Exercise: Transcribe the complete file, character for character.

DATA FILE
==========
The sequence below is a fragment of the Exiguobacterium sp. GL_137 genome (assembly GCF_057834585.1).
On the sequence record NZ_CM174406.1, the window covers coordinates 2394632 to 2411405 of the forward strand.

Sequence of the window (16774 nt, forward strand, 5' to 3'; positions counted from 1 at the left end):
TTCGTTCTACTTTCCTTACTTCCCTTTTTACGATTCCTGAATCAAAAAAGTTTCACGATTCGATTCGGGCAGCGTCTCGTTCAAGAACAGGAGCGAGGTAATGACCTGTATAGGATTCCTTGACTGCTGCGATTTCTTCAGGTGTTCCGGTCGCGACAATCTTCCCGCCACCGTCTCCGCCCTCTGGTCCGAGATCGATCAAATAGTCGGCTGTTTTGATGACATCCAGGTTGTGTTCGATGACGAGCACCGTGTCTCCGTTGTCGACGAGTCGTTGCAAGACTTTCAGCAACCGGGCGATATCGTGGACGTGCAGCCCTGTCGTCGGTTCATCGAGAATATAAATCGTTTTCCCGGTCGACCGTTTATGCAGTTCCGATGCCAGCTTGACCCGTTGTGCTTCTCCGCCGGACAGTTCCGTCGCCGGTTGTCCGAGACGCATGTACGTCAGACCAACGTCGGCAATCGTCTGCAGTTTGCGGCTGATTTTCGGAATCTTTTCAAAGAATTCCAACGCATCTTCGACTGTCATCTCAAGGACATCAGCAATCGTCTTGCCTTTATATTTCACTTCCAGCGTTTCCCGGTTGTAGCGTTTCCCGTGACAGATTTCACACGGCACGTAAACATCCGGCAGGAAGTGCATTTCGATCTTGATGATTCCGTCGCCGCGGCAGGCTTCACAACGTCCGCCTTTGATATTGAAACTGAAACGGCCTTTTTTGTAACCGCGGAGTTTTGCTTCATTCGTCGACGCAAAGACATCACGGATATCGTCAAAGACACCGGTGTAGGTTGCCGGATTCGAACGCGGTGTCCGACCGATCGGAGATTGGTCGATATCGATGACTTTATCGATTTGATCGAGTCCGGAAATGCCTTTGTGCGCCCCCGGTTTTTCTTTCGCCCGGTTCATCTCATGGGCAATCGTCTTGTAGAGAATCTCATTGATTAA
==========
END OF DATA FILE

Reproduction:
The sequence below is a fragment of the Exiguobacterium sp. GL_137 genome (assembly GCF_057834585.1).
On the sequence record NZ_CM174406.1, the window covers coordinates 2394632 to 2411405 of the forward strand.

Sequence of the window (16774 nt, forward strand, 5' to 3'; positions counted from 1 at the left end):
TTCGTTCTACTTTCCTTACTTCCCTTTTTACGATTCCTGAATCAAAAAAGTTTCACGATTCGATTCGGGCAGCGTCTCGTTCAAGAACAGGAGCGAGGTAATGACCTGTATAGGATTCCTTGACTGCTGCGATTTCTTCAGGTGTTCCGGTCGCGACAATCTTCCCGCCACCGTCTCCGCCCTCTGGTCCGAGATCGATCAAATAGTCGGCTGTTTTGATGACATCCAGGTTGTGTTCGATGACGAGCACCGTGTCTCCGTTGTCGACGAGTCGTTGCAAGACTTTCAGCAACCGGGCGATATCGTGGACGTGCAGCCCTGTCGTCGGTTCATCGAGAATATAAATCGTTTTCCCGGTCGACCGTTTATGCAGTTCCGATGCCAGCTTGACCCGTTGTGCTTCTCCGCCGGACAGTTCCGTCGCCGGTTGTCCGAGACGCATGTACGTCAGACCAACGTCGGCAATCGTCTGCAGTTTGCGGCTGATTTTCGGAATCTTTTCAAAGAATTCCAACGCATCTTCGACTGTCATCTCAAGGACATCAGCAATCGTCTTGCCTTTATATTTCACTTCCAGCGTTTCCCGGTTGTAGCGTTTCCCGTGACAGATTTCACACGGCACGTAAACATCCGGCAGGAAGTGCATTTCGATCTTGATGATTCCGTCGCCGCGGCAGGCTTCACAACGTCCGCCTTTGATATTGAAACTGAAACGGCCTTTTTTGTAACCGCGGAGTTTTGCTTCATTCGTCGACGCAAAGACATCACGGATATCGTCAAAGACACCGGTGTAGGTTGCCGGATTCGAACGCGGTGTCCGACCGATCGGAGATTGGTCGATATCGATGACTTTATCGATTTGATCGAGTCCGGAAATGCCTTTGTGCGCCCCCGGTTTTTCTTTCGCCCGGTTCATCTCATGGGCAATCGTCTTGTAGAGAATCTCATTGATTAA